99 Commercial Street, Inc. v. Goldberg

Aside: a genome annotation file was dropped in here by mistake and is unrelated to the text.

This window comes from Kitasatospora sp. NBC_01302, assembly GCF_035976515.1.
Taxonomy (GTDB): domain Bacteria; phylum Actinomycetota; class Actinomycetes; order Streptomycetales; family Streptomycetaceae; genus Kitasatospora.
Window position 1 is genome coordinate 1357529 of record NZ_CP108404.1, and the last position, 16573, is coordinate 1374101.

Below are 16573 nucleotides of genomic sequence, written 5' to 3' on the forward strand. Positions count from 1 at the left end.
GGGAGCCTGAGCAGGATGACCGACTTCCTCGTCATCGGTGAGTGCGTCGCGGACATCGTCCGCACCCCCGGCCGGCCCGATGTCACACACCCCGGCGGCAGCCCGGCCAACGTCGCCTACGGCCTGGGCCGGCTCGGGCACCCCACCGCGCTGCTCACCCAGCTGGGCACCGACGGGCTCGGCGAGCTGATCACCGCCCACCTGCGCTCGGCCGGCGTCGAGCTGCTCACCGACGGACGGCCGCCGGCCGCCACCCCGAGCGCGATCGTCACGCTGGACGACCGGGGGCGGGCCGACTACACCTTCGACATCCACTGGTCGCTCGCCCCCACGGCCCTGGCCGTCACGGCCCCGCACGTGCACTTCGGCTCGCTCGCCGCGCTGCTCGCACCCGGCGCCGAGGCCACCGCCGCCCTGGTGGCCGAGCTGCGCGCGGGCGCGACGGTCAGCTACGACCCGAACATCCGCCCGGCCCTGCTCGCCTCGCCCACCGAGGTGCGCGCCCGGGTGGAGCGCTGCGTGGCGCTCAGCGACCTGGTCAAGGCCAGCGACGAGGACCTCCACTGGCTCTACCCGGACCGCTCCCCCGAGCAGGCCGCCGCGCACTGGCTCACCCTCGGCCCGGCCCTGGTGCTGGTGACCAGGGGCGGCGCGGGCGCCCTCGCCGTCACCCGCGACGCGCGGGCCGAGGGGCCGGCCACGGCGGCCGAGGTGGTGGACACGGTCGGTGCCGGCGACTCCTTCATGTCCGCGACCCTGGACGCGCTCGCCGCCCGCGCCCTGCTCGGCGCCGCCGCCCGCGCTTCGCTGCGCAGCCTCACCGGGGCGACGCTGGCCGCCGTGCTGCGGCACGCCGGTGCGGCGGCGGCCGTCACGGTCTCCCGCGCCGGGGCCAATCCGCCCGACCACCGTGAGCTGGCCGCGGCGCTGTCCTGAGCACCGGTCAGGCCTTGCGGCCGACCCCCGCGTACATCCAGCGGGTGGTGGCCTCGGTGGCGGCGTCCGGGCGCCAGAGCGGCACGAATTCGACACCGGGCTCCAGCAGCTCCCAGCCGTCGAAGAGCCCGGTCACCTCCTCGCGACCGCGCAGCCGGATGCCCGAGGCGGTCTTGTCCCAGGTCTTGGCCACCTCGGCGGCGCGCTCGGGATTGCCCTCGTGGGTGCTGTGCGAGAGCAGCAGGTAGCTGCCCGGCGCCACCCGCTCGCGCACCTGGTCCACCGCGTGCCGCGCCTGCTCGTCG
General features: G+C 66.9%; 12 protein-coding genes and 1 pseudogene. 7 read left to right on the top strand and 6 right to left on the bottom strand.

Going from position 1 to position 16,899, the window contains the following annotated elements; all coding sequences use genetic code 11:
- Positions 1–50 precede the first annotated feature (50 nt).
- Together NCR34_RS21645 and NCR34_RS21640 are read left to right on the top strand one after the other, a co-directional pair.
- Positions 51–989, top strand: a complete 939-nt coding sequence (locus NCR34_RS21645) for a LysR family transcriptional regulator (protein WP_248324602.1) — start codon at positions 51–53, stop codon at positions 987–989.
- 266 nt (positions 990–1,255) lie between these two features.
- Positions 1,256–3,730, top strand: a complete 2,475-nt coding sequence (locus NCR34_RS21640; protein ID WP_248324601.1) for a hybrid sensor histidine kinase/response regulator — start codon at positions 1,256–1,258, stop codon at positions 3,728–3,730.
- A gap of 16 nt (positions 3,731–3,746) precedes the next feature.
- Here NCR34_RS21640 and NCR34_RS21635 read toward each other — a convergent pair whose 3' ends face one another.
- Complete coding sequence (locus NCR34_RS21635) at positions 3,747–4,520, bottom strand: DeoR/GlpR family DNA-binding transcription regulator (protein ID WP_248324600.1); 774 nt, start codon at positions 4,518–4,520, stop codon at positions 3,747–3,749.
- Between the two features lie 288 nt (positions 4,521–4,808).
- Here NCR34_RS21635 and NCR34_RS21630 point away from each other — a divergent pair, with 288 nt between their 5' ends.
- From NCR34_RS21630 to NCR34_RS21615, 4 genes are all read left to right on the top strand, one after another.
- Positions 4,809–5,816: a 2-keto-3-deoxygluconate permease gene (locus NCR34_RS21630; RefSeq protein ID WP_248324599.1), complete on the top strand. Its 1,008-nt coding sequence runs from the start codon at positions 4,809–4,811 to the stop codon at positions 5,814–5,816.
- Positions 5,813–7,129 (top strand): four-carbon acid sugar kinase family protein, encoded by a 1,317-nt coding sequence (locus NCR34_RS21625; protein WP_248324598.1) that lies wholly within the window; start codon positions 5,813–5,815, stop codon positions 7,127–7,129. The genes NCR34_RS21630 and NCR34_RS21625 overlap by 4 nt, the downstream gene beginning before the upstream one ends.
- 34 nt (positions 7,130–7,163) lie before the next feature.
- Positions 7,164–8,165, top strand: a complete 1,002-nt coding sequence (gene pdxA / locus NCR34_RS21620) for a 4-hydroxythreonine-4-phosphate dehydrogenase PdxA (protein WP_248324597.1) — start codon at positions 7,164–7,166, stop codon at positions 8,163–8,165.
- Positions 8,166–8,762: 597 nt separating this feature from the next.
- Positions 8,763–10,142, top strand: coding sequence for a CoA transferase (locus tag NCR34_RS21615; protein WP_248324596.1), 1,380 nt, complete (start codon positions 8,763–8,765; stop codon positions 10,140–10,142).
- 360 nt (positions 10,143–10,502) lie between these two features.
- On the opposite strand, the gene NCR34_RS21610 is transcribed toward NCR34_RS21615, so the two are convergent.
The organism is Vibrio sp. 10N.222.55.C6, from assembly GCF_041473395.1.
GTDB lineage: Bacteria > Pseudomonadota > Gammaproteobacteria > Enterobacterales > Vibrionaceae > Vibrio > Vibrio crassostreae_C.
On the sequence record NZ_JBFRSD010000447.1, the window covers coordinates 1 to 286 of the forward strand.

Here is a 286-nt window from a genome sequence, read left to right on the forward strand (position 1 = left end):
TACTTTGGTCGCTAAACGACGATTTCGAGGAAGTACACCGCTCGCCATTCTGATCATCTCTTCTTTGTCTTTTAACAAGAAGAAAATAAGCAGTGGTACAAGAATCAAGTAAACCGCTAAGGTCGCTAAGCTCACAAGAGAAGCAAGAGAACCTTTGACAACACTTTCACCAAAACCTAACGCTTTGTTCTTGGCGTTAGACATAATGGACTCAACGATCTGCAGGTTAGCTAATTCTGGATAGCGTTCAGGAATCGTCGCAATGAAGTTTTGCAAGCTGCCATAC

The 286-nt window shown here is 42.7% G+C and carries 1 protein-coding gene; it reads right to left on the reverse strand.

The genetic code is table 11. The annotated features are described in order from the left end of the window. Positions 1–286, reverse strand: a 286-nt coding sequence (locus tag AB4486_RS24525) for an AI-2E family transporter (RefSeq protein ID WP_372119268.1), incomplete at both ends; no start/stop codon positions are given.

In 99 Commercial Street, Inc. v. Goldberg (S.D. N.Y. 1993) 811 F. Supp. 900, a representative of the plaintiff-investor deposited about $ 1 million in a commercial account with the defendant's clearing house, Bear Stearns & Co. Apparently no agreement was signed, or at least none was produced, in connection with that account. However, a week later, other representatives of the plaintiff signed a standard Bear Stearns Customer Agreement for another account, called the "Escrow Account." That agreement contained a provision that "the terms and conditions hereof, including the arbitration provision, shall be applicable to all matters between or among any of you, your broker, or Bear Stearns." ( Id. at p. 903.) After significant account losses, the plaintiff investor sued in federal court to be met, of course, with a demand for arbitration regarding both accounts. The court so ordered, stating: ". . . Plaintiffs must also submit their Commercial Account claims to arbitration because the Escrow Account Customer Agreement explicitly requires arbitration of disputes involving all of a customer's accounts 'whether entered prior to, on or subject to the date hereof.' The escrow agents acted for Plaintiffs and the plain meaning of the agreement they signed for Plaintiffs binds the Plaintiffs to arbitration of all of their account transactions with Bear Stearns and their brokers, regardless of when an account was opened." ( Id. at p. 907.)